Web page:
Gov. Youngkin Makes Multiple Amendments To Virginia Skill Games Bill

Virginia Gov. Glenn Youngkin advanced a bill that would legalize skill games just before Monday night’s deadline to act.

However, Youngkin included a number of amendments to the legislation that contains much stricter regulations. He cites the games being a threat to the Virginia Lottery as to why he made drastic changes. Many believe skill machines could cannibalize some of the activity around options like instant lottery games or fast cash.

The governor’s bill is much different than the one he received, making it unclear how the General Assembly will respond to it.

What the original bill Youngkin received included

The original VA SB212 that reached Youngkin’s desk called for the ban on skill-based games to be lifted. Only this past fall did the law prohibiting such games go into effect.

The legislation that made it to Youngkin would have allowed gas stations, convenience stores, restaurants, and other retail businesses the ability to have up to four skill games at their respective venues. Truck stops would be allowed up to 10 games.

The machines would be licensed by the Virginia Alcoholic Beverage and Control Authority. A 25% tax on the revenue from the games would go to the PreK-12 Priority Fund.

Had Youngkin accepted the bill he received, skill games would have been back in circulation starting July 1.

Youngkin’s amendments limit where VA skill games can be located

Youngkin’s changes to the bill impact a lot of avenues.

One of the biggest amendments is that the games wouldn’t be allowed within 35 miles of a casino, horse track, or “historical horse racing” parlor. They would also be prohibited within 2,500 feet of churches, daycares, and places of worship.

In order to have the games at an establishment, said location must already sell lottery tickets. That would exclude most restaurants.

Qualifying establishments would be limited to three skill games, while truck stops would be down to seven.

The amended bill also called for more expansive criminal background checks for those involved with the skill games. Youngkin calls for the games to be under the regulation of the Virginia Lottery, as opposed to the Virginia Alcoholic Beverage Control Authority.

The governor also gives the power to local governments to ban the machines. He wants to cap the total number of games throughout the state at 20,000, as well.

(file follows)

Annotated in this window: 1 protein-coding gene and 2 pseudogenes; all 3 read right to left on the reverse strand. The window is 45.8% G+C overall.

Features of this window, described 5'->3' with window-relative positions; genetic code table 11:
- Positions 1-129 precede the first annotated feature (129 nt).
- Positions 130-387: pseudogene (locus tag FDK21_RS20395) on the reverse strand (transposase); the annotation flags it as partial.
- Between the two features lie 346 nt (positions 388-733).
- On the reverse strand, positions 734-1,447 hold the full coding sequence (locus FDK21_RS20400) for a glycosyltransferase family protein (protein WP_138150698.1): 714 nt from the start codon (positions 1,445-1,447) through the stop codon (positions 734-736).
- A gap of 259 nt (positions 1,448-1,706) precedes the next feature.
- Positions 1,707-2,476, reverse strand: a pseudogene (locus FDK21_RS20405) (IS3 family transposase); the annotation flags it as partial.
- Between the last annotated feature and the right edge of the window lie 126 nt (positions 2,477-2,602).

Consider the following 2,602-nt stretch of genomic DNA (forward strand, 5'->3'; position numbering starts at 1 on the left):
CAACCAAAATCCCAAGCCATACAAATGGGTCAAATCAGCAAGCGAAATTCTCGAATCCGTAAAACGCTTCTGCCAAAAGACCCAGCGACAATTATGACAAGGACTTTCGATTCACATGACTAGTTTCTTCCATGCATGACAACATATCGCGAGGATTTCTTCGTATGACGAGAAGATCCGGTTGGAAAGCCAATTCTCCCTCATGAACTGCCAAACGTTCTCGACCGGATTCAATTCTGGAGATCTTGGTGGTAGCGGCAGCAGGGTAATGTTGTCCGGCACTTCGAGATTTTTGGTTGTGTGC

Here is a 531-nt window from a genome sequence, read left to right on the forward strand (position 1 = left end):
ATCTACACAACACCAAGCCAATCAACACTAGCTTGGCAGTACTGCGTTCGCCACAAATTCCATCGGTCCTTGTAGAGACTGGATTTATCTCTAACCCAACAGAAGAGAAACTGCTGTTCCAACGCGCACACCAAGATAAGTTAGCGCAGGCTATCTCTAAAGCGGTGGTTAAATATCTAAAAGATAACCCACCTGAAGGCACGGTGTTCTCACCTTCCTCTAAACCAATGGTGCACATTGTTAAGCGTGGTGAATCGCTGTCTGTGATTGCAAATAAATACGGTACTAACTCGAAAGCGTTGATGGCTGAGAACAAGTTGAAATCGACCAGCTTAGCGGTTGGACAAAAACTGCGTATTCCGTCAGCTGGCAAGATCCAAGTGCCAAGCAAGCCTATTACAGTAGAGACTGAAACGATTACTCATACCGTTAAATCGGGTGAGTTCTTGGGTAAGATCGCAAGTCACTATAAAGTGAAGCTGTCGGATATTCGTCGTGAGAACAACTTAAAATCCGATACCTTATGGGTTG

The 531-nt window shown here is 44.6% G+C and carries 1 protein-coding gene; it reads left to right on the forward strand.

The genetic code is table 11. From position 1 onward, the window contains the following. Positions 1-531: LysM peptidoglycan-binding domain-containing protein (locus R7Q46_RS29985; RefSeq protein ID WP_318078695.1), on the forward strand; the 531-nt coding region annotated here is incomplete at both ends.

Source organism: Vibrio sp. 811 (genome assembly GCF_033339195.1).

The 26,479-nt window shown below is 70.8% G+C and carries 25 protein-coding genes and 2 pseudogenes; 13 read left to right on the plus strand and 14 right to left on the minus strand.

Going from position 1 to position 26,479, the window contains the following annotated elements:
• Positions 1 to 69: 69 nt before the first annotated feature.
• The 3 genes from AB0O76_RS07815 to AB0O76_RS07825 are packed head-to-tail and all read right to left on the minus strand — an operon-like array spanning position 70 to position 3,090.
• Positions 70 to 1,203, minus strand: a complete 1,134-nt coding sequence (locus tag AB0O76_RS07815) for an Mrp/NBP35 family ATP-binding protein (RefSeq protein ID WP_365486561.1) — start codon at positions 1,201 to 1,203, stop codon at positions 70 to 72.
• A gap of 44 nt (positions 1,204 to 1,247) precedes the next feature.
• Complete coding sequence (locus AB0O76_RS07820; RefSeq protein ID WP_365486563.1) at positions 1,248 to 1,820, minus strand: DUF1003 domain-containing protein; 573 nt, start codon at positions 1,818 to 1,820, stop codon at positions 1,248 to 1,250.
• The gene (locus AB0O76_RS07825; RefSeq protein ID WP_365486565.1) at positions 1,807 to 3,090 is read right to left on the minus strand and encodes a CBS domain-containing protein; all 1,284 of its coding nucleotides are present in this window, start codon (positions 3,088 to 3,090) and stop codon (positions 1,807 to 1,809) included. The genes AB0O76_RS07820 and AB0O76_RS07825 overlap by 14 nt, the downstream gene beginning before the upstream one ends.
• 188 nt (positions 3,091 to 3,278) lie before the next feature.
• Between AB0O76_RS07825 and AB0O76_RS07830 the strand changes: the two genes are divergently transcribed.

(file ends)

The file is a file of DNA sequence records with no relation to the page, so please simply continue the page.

When it comes to tax revenue, Youngkin wants the number increased beyond 25%.

Store owners unhappy with changes

Business owners who were pushing for the bill to be signed into law are not pleased with Youngkin’s amendments.

Particularly, the detail keeping skill games from being within 35 miles of other gambling locations. That provision would prevent a large number of store owners from being able to utilize the machines.

Kunal Kumar, Vice President of the Virginia Asian American Store Owners, told the Washington Post it could impact nearly 90% of convenience stores:

“In the future, are we going to tell Burger King not to open up next to McDonald’s?” he said.

Multiple lawmakers expressed displeasure with the massive changes to the bill just before Youngkin’s deadline to act.

When asked for the reasoning behind the wholesale changes, Youngkin’s spokesman, Christian Martinez, expressed the need for strict regulations of skill games:

“A robust regulatory framework overseen by the Virginia Lottery, enhances consumer and public safety protections, and grants localities and Virginians a voice.”

The stance is somewhat different from Youngkin’s 2021 take on the matter. When running for election, Youngkin addressed skill games in a radio interview. He came out in support of the machines:

“I’m supportive of the skill games and I just think all businesses should be allowed to do business. Skill games actually do enable so many small businesses to not only grow their business, but also simply to survive as we’re watching so many of the abilities to serve customers change. We’re seeing restaurants, and gas stations, and everybody have to remake their business. I actually am a big supporter of the skill games and I think that all businesses should have access to them.”

What’s next for Virginia skill games bill?

Youngkin’s amended bill now returns to the General Assembly.

Legislators can act on the changes when they reconvene on April 17.

A two-thirds supermajority can override a veto, while a simple majority can reject the amendments. However, Youngkin will get the final say on any bill that is returned to him in its previous form. He will be able to veto it, or choose to sign it into law.

 

Photo by PlayiLottery

About the Author

Drew Ellis

Drew Ellis

Lead Writer
A member of Catena Media since 2020, Drew Ellis is the Lead Writer at PlayiLottery, where he handles coverage of the online and retail lottery industry in the US. He previously spearheaded news content at PlayMichigan, where he covered one of the most prominent online lottery industries in the US — among the many other aspects of Michigan's sprawling iGaming market. You can email him at [email protected].
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